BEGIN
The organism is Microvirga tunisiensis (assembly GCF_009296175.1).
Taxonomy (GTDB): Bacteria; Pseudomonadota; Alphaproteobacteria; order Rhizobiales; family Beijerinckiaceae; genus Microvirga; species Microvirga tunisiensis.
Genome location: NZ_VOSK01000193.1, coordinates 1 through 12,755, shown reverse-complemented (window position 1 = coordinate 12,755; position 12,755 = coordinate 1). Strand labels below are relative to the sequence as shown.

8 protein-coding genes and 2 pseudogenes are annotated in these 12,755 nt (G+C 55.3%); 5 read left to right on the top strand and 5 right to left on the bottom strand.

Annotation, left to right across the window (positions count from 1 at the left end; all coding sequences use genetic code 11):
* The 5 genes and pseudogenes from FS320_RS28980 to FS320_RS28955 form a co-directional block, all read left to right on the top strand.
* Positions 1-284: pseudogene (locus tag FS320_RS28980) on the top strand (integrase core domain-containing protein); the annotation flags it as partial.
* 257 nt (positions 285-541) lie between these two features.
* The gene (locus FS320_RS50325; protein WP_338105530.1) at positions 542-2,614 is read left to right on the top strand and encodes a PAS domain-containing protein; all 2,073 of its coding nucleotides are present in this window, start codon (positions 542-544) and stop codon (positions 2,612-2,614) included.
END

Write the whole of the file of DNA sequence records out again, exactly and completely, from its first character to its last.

The organism is Microvirga tunisiensis (assembly GCF_009296175.1).
Taxonomy (GTDB): Bacteria; Pseudomonadota; Alphaproteobacteria; order Rhizobiales; family Beijerinckiaceae; genus Microvirga; species Microvirga tunisiensis.
Genome location: NZ_VOSK01000193.1, coordinates 1 through 12,755, shown reverse-complemented (window position 1 = coordinate 12,755; position 12,755 = coordinate 1). Strand labels below are relative to the sequence as shown.

8 protein-coding genes and 2 pseudogenes are annotated in these 12,755 nt (G+C 55.3%); 5 read left to right on the top strand and 5 right to left on the bottom strand.

Annotation, left to right across the window (positions count from 1 at the left end; all coding sequences use genetic code 11):
* The 5 genes and pseudogenes from FS320_RS28980 to FS320_RS28955 form a co-directional block, all read left to right on the top strand.
* Positions 1-284: pseudogene (locus tag FS320_RS28980) on the top strand (integrase core domain-containing protein); the annotation flags it as partial.
* 257 nt (positions 285-541) lie between these two features.
* The gene (locus FS320_RS50325; protein WP_338105530.1) at positions 542-2,614 is read left to right on the top strand and encodes a PAS domain-containing protein; all 2,073 of its coding nucleotides are present in this window, start codon (positions 542-544) and stop codon (positions 2,612-2,614) included.